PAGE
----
How, according to the Court, does denying a woman the right to an abortion violate her privacy? The court says it’s all about the right to make personal decisions, harking back to a Supreme Court decision from seven years earlier in which the court held that whether or not to use birth control was a private decision.

Concluding that the plaintiff had a constitutional right to an abortion did not end the analysis, however, because a law that infringes upon a Constitutional right can still be valid if the State has a compelling justification for the law. In this case, Texas argued that it viewed life as beginning at conception, and it had a compelling interest in protecting life from the moment of conception onward. To a lesser extent, the State also argued that abortions endangered the health of the mother, and they had a compelling interest in protecting the health of the mother as well.

In response to Texas’s arguments, the Supreme Court said that the State’s interest in protecting life only became compelling at the point of viability (i.e. the point at which the fetus could survive outside of the womb, which the court said fell at the beginning of the third trimester). The Court agreed hypothetically that if meaningful human life really did begin at conception, that would be compelling enough to uphold the Texas law; but noting the varying opinions between doctors, scholars, and religious leaders, the Court said it could not decide when life really begins and therefore had to address the question objectively, by looking at viability. (Some argue that even though the Court stated that it did not want to decide when life begins, it essentially did decide it by focusing on the time of viability).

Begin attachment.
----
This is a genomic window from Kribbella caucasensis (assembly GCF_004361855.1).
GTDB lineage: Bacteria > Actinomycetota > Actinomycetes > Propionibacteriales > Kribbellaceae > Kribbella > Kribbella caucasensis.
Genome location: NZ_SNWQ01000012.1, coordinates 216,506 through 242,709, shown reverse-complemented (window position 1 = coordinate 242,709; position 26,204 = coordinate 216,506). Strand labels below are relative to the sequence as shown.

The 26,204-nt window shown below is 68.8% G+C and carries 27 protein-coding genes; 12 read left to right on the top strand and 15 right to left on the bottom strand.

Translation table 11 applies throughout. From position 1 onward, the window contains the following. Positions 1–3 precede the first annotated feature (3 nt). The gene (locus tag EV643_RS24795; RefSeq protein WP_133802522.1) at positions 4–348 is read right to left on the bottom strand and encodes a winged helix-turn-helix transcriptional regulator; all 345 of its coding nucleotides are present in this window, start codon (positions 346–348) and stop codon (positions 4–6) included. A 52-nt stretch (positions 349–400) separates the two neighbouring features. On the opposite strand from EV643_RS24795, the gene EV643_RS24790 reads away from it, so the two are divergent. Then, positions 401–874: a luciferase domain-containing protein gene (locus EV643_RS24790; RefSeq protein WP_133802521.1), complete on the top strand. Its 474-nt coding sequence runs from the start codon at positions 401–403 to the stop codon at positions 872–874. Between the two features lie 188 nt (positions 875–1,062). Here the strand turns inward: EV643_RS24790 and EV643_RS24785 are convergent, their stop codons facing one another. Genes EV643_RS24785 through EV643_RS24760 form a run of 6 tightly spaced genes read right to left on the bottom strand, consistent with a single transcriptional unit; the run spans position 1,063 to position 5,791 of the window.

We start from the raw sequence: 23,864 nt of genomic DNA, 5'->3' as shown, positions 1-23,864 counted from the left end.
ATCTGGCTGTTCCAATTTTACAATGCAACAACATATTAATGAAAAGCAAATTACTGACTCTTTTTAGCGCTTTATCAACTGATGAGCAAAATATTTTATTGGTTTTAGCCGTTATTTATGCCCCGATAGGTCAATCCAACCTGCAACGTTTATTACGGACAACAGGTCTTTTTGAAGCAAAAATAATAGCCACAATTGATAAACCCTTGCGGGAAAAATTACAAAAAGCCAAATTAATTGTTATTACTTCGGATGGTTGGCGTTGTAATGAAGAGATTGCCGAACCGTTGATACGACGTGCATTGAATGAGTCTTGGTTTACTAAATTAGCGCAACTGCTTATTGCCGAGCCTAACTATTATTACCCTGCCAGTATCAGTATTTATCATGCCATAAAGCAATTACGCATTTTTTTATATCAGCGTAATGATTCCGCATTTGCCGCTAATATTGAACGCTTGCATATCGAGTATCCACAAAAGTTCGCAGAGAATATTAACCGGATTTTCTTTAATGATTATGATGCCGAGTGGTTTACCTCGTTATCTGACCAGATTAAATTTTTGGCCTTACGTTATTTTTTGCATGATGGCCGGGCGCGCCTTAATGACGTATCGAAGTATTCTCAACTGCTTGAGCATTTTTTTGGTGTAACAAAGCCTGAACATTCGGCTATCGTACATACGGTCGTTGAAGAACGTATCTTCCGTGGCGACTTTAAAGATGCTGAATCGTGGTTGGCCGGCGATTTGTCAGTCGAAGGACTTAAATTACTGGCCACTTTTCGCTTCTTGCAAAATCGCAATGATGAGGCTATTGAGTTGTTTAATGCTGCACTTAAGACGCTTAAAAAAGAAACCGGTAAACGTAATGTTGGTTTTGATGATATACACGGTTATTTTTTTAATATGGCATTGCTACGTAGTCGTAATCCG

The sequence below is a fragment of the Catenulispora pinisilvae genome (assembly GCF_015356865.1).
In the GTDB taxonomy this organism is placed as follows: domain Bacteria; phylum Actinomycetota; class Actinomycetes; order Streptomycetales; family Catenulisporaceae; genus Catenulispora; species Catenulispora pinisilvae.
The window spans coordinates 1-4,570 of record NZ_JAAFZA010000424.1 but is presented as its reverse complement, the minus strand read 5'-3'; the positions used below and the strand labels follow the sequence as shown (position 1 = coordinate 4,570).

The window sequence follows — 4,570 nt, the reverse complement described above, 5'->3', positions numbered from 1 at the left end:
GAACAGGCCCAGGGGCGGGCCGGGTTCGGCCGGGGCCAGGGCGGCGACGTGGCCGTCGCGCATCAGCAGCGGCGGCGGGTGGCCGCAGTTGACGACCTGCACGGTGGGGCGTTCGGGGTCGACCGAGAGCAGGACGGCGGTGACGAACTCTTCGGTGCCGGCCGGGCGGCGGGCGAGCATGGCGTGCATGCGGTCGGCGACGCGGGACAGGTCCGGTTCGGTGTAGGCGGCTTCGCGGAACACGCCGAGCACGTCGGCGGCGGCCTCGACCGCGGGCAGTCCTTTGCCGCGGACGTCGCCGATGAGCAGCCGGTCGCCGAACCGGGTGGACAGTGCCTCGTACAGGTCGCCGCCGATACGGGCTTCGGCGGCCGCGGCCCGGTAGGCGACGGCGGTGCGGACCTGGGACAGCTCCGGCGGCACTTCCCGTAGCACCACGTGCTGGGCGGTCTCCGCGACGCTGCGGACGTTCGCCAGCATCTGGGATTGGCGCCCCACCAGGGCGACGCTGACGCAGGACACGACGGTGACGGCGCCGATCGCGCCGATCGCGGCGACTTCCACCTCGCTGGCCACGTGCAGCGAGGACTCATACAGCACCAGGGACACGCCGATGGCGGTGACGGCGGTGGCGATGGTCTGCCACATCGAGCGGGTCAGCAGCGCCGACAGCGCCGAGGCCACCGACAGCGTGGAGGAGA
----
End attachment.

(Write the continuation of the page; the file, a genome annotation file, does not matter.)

With regard to the life of the mother, the Court said that the State could not regulate abortion to protect the health of the mother until after the first trimester, because at that point the risk to the woman of having an abortion would be greater than the risk of childbirth (based on available medical evidence).

In other words, after Roe, no state had a right to regulate abortion during the first trimester, and only had the right to regulate it in the second trimester, pre-viability, to protect the health of the mother.